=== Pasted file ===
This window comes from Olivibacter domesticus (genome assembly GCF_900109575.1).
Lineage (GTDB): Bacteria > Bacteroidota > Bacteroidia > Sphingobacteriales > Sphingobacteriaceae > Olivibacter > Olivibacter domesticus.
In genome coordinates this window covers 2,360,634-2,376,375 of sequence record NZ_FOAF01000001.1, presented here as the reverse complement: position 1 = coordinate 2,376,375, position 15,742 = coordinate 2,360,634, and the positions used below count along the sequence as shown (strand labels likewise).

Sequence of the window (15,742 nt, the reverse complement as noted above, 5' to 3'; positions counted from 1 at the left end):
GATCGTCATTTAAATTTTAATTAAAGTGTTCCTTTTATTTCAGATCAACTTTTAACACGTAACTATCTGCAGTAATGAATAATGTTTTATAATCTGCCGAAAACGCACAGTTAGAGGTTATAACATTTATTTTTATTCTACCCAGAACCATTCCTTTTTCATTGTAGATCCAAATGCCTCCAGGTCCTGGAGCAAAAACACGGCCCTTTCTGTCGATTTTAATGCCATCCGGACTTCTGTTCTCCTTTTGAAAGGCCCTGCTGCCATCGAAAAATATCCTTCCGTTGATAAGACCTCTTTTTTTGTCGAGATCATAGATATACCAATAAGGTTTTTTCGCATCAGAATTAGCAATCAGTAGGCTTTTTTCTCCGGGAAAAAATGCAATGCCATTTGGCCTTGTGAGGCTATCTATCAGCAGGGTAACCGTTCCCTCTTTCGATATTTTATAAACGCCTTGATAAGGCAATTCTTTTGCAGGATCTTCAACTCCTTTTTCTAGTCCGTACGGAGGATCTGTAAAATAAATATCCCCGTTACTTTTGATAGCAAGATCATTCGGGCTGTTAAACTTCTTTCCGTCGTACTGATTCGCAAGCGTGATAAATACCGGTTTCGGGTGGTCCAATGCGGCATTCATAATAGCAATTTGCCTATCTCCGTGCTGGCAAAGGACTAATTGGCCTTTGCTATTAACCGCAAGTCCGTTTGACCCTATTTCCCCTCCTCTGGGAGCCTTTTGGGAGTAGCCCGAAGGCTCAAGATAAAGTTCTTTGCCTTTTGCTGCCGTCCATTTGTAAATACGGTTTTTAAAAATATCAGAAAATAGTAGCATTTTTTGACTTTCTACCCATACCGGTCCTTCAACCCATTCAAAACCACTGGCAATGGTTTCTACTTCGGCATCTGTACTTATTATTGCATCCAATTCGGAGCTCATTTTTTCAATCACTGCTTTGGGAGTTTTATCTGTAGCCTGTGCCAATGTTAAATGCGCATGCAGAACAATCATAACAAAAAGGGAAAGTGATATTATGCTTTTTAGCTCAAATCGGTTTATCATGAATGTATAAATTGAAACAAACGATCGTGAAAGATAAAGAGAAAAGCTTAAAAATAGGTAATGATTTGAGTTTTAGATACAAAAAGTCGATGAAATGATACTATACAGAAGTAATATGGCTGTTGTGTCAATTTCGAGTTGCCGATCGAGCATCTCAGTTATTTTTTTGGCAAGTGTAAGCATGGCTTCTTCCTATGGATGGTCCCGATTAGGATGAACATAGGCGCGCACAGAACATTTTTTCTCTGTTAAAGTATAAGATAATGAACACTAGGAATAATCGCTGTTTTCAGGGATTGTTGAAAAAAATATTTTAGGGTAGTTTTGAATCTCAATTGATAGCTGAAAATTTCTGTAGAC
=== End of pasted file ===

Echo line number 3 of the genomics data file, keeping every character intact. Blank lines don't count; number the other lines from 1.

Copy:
In genome coordinates this window covers 2,360,634-2,376,375 of sequence record NZ_FOAF01000001.1, presented here as the reverse complement: position 1 = coordinate 2,376,375, position 15,742 = coordinate 2,360,634, and the positions used below count along the sequence as shown (strand labels likewise).